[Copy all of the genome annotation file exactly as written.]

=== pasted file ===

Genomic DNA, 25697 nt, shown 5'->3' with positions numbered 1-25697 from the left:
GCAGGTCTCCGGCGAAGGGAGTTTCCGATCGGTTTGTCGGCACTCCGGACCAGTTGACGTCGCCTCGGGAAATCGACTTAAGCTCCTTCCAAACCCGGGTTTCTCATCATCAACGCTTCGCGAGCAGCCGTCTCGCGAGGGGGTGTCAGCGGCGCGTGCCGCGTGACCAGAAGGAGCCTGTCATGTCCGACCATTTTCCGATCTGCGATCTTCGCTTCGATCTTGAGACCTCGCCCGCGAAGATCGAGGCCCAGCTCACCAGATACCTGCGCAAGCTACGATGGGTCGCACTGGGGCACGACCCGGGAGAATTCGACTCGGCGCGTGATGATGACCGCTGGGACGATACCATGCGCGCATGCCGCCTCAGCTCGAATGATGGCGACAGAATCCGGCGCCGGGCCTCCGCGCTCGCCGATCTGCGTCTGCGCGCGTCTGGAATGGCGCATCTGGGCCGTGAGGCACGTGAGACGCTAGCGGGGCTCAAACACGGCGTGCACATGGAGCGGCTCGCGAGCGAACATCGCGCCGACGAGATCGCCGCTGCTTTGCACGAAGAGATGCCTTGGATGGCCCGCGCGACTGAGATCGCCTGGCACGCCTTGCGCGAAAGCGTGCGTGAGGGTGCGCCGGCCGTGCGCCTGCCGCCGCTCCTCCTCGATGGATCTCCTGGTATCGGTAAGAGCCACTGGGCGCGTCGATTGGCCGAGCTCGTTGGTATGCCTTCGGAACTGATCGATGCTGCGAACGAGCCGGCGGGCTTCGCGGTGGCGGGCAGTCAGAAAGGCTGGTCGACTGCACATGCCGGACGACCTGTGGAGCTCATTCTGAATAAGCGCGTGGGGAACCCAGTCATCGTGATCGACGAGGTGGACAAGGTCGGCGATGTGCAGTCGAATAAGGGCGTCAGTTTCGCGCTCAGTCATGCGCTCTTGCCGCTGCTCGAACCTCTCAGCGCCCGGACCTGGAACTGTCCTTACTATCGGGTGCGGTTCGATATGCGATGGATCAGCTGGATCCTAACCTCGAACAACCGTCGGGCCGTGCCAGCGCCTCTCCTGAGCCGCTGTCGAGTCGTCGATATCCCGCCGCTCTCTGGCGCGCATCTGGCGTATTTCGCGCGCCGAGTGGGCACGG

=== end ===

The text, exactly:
Genomic DNA, 25697 nt, shown 5'->3' with positions numbered 1-25697 from the left:
GCAGGTCTCCGGCGAAGGGAGTTTCCGATCGGTTTGTCGGCACTCCGGACCAGTTGACGTCGCCTCGGGAAATCGACTTAAGCTCCTTCCAAACCCGGGTTTCTCATCATCAACGCTTCGCGAGCAGCCGTCTCGCGAGGGGGTGTCAGCGGCGCGTGCCGCGTGACCAGAAGGAGCCTGTCATGTCCGACCATTTTCCGATCTGCGATCTTCGCTTCGATCTTGAGACCTCGCCCGCGAAGATCGAGGCCCAGCTCACCAGATACCTGCGCAAGCTACGATGGGTCGCACTGGGGCACGACCCGGGAGAATTCGACTCGGCGCGTGATGATGACCGCTGGGACGATACCATGCGCGCATGCCGCCTCAGCTCGAATGATGGCGACAGAATCCGGCGCCGGGCCTCCGCGCTCGCCGATCTGCGTCTGCGCGCGTCTGGAATGGCGCATCTGGGCCGTGAGGCACGTGAGACGCTAGCGGGGCTCAAACACGGCGTGCACATGGAGCGGCTCGCGAGCGAACATCGCGCCGACGAGATCGCCGCTGCTTTGCACGAAGAGATGCCTTGGATGGCCCGCGCGACTGAGATCGCCTGGCACGCCTTGCGCGAAAGCGTGCGTGAGGGTGCGCCGGCCGTGCGCCTGCCGCCGCTCCTCCTCGATGGATCTCCTGGTATCGGTAAGAGCCACTGGGCGCGTCGATTGGCCGAGCTCGTTGGTATGCCTTCGGAACTGATCGATGCTGCGAACGAGCCGGCGGGCTTCGCGGTGGCGGGCAGTCAGAAAGGCTGGTCGACTGCACATGCCGGACGACCTGTGGAGCTCATTCTGAATAAGCGCGTGGGGAACCCAGTCATCGTGATCGACGAGGTGGACAAGGTCGGCGATGTGCAGTCGAATAAGGGCGTCAGTTTCGCGCTCAGTCATGCGCTCTTGCCGCTGCTCGAACCTCTCAGCGCCCGGACCTGGAACTGTCCTTACTATCGGGTGCGGTTCGATATGCGATGGATCAGCTGGATCCTAACCTCGAACAACCGTCGGGCCGTGCCAGCGCCTCTCCTGAGCCGCTGTCGAGTCGTCGATATCCCGCCGCTCTCTGGCGCGCATCTGGCGTATTTCGCGCGCCGAGTGGGCACGG